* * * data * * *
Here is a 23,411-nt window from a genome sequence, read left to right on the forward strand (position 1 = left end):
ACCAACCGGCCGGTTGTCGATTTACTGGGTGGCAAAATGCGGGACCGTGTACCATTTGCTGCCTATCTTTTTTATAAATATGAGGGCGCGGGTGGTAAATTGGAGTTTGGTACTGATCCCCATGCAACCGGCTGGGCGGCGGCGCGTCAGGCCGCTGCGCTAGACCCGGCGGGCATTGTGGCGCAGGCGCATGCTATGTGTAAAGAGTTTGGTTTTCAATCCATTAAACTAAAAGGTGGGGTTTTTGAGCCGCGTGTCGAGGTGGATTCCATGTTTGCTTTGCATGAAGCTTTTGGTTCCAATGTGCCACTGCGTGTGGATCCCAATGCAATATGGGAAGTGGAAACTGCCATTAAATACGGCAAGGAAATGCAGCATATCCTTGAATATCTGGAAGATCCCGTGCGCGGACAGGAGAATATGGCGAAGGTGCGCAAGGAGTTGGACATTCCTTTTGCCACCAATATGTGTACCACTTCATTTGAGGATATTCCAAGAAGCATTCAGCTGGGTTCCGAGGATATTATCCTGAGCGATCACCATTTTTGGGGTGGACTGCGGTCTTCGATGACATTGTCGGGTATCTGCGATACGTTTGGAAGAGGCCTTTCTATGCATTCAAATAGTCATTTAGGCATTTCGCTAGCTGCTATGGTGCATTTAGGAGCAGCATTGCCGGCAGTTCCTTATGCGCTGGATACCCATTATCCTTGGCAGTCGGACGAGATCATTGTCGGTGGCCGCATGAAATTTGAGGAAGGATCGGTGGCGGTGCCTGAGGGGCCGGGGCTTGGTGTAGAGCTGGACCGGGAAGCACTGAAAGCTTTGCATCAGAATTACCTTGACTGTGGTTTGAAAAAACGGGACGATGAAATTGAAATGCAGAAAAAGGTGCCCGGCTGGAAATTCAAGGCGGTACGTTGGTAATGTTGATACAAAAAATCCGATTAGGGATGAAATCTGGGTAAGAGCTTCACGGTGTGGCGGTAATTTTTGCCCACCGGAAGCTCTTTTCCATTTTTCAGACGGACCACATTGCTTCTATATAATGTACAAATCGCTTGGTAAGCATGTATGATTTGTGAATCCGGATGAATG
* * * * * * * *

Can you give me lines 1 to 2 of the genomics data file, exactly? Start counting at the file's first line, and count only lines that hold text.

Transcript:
Here is a 23,411-nt window from a genome sequence, read left to right on the forward strand (position 1 = left end):
ACCAACCGGCCGGTTGTCGATTTACTGGGTGGCAAAATGCGGGACCGTGTACCATTTGCTGCCTATCTTTTTTATAAATATGAGGGCGCGGGTGGTAAATTGGAGTTTGGTACTGATCCCCATGCAACCGGCTGGGCGGCGGCGCGTCAGGCCGCTGCGCTAGACCCGGCGGGCATTGTGGCGCAGGCGCATGCTATGTGTAAAGAGTTTGGTTTTCAATCCATTAAACTAAAAGGTGGGGTTTTTGAGCCGCGTGTCGAGGTGGATTCCATGTTTGCTTTGCATGAAGCTTTTGGTTCCAATGTGCCACTGCGTGTGGATCCCAATGCAATATGGGAAGTGGAAACTGCCATTAAATACGGCAAGGAAATGCAGCATATCCTTGAATATCTGGAAGATCCCGTGCGCGGACAGGAGAATATGGCGAAGGTGCGCAAGGAGTTGGACATTCCTTTTGCCACCAATATGTGTACCACTTCATTTGAGGATATTCCAAGAAGCATTCAGCTGGGTTCCGAGGATATTATCCTGAGCGATCACCATTTTTGGGGTGGACTGCGGTCTTCGATGACATTGTCGGGTATCTGCGATACGTTTGGAAGAGGCCTTTCTATGCATTCAAATAGTCATTTAGGCATTTCGCTAGCTGCTATGGTGCATTTAGGAGCAGCATTGCCGGCAGTTCCTTATGCGCTGGATACCCATTATCCTTGGCAGTCGGACGAGATCATTGTCGGTGGCCGCATGAAATTTGAGGAAGGATCGGTGGCGGTGCCTGAGGGGCCGGGGCTTGGTGTAGAGCTGGACCGGGAAGCACTGAAAGCTTTGCATCAGAATTACCTTGACTGTGGTTTGAAAAAACGGGACGATGAAATTGAAATGCAGAAAAAGGTGCCCGGCTGGAAATTCAAGGCGGTACGTTGGTAATGTTGATACAAAAAATCCGATTAGGGATGAAATCTGGGTAAGAGCTTCACGGTGTGGCGGTAATTTTTGCCCACCGGAAGCTCTTTTCCATTTTTCAGACGGACCACATTGCTTCTATATAATGTACAAATCGCTTGGTAAGCATGTATGATTTGTGAATCCGGATGAATG